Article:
June 21st, 2019
In Google we build all our software with a tool called Bazel. We’ve been using it for the past over 12 years to build projects with any size — from small internal apps, to large applications such as Gmail, Google Drive, and Google Cloud Console.
Thanks to its properties — hermeticity, parallelism, and incrementality, Bazel enables fast builds, which are proportional to the changes that we’ve made, rebuilding only the artifacts that are affected by the updated files.
For the past 2 years, we’ve been working on enabling Angular developers outside of Google to use the same workflow and make their builds faster. In Angular CLI version 8, we’re happy to introduce an opt-in Bazel preview which will allow you to use Bazel transparently, using the same Angular CLI commands you’re used to! Below you can find the official announcement of the opt-in preview from ng-conf by Alex Eagle:
We’ve been working closely with the Bazel team at Google to decrease the file size of the Bazel’s binary and improve its integration with the external Node.js ecosystem.
Over the past few months, we introduced the CLI builders, which allow us to change the implementation of some of the built-in Angular CLI commands and create new ones. With @angular/bazel, we created new implementations of the ng build, ng serve, and ng test commands which internally invoke Bazel. This way, we can use the command-line interface we’re already familiar without having to know anything about the build tool the CLI uses under the hood!
Today we support standard Angular CLI projects, route-based code-splitting, Sass, third-party dependencies, and more! Here are some of the capabilities that you can expect if you try the opt-in preview:
- Production and development builds. Since Bazel enables the incrementality of the Angular compiler, for both production and development the Angular CLI will use Ahead-of-Time compilation.
- Hidden BUILD.bazel files for small projects. Developers using Bazel describe their build process in BUILD.bazel files (you can think of these files as gulpfile.js or webpack.config.js), where each BUILD.bazel file defines a package and each package defines a separate compilation unit. For small projects, we automatically generate the build configuration and do not expose it to the developers using the Angular CLI
- Unit testing with Karma, Jasmine and end-to-end testing with Protractor
In 2019, we’ll focus on improving the feature set that the Bazel functionality in the CLI provides. Some of the limitations of the opt-in preview that we’re working on are:
- Supporting the complete set of features that the Angular CLI provides (PWA, universal support, app shell, etc)
- Support of third-party modules distributed without a UMD bundle. Currently, the development server of Bazel supports limited amount of module formats because of optimizations it does to speed up the page reloads in development. This constraint could be overcome using custom module loading configuration with require.js. In the future, we’ll work on supporting a wider range of module formats by default.
- Performance improvements. Bazel is highly optimized for large applications with hundreds of thousands of lines of code. We’re working on scaling it down to support instantaneous builds for any project size. Soon we’ll land better integration with npm, which will lead to significant improvement of the initial build time.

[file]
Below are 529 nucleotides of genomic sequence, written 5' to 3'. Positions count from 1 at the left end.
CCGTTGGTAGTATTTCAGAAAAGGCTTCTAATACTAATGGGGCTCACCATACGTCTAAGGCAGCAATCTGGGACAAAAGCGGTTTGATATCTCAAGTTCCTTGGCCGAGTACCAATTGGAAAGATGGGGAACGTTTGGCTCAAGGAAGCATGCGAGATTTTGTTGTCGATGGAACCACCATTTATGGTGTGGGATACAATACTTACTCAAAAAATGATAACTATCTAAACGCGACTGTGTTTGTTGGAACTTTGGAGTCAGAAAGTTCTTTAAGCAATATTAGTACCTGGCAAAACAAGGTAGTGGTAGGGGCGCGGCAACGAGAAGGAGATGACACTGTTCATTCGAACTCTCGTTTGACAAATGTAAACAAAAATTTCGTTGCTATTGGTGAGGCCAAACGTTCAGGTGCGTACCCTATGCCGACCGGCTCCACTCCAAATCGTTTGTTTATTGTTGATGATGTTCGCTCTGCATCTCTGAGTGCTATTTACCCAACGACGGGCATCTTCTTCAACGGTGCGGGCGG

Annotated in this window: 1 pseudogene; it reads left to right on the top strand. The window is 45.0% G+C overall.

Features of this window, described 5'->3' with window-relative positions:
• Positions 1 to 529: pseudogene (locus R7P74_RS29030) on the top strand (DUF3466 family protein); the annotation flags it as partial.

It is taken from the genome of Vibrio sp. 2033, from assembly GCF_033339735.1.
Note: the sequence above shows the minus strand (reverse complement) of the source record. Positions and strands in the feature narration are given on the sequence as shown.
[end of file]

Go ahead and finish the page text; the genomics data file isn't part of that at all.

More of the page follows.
What else can I expect from Bazel
Some of the attractive features that Bazel enables are:
- High-level of parallelism — Bazel can statically determine your build graph and execute multiple tasks in parallel. This will utilize all the cores on your CPU (if necessary), making your build fast. For unbounded level of parallelism, Bazel lets you run your build in the cloud. For the purpose you can use GCP or your on-premise buildfarm.
- Build caching — because of its hermetism, Bazel provides reliable caching which lets it rebuild only the assets that have changed. The caching can be either local, or remote! The power of the remote caching comes when we share it across your entire organization and CI. Once we build given artifact, our colleagues (or CI), can directly reuse it from the remote cache unless it has changed.
All these features you can try today by manually managing your build configuration.
How do I opt-in
Before trying the opt-in preview of Bazel, make sure you’re using Angular CLI version 8 or above.
To try the Bazel integration with the Angular CLI with a new project, you can provide a custom schematics collection: https://medium.com/media/b0a68e058ca00b05c4adfad410bfd2cb/href
Once you create the new project with the Bazel schematics you and run ng serve or ng build the same way you’re used to! There are a few differences:
- ng build produces a production build by default, so no need to specify the –prod flag
- The CLI will output the production assets under the directory dist/bin/src/prodapp
Keep in mind that the first production build may take a little longer than expected, until Bazel populates its cache. Bazel will also perform some additional operations related to an ongoing effort for better interoperability with npm that we’re going to introduce soon.
For more information, check the Bazel guide on angular.io.
Give us feedback
We’re focused on providing the capabilities of the Angular CLI that you know today, but with faster, incremental builds using Bazel. We’re working to expand the supported feature set until we reach parity with the current functionality of the CLI. Until then, if you face issues with any of the supported features, open an issue on GitHub or sent your feedback to firstname.lastname@example.org.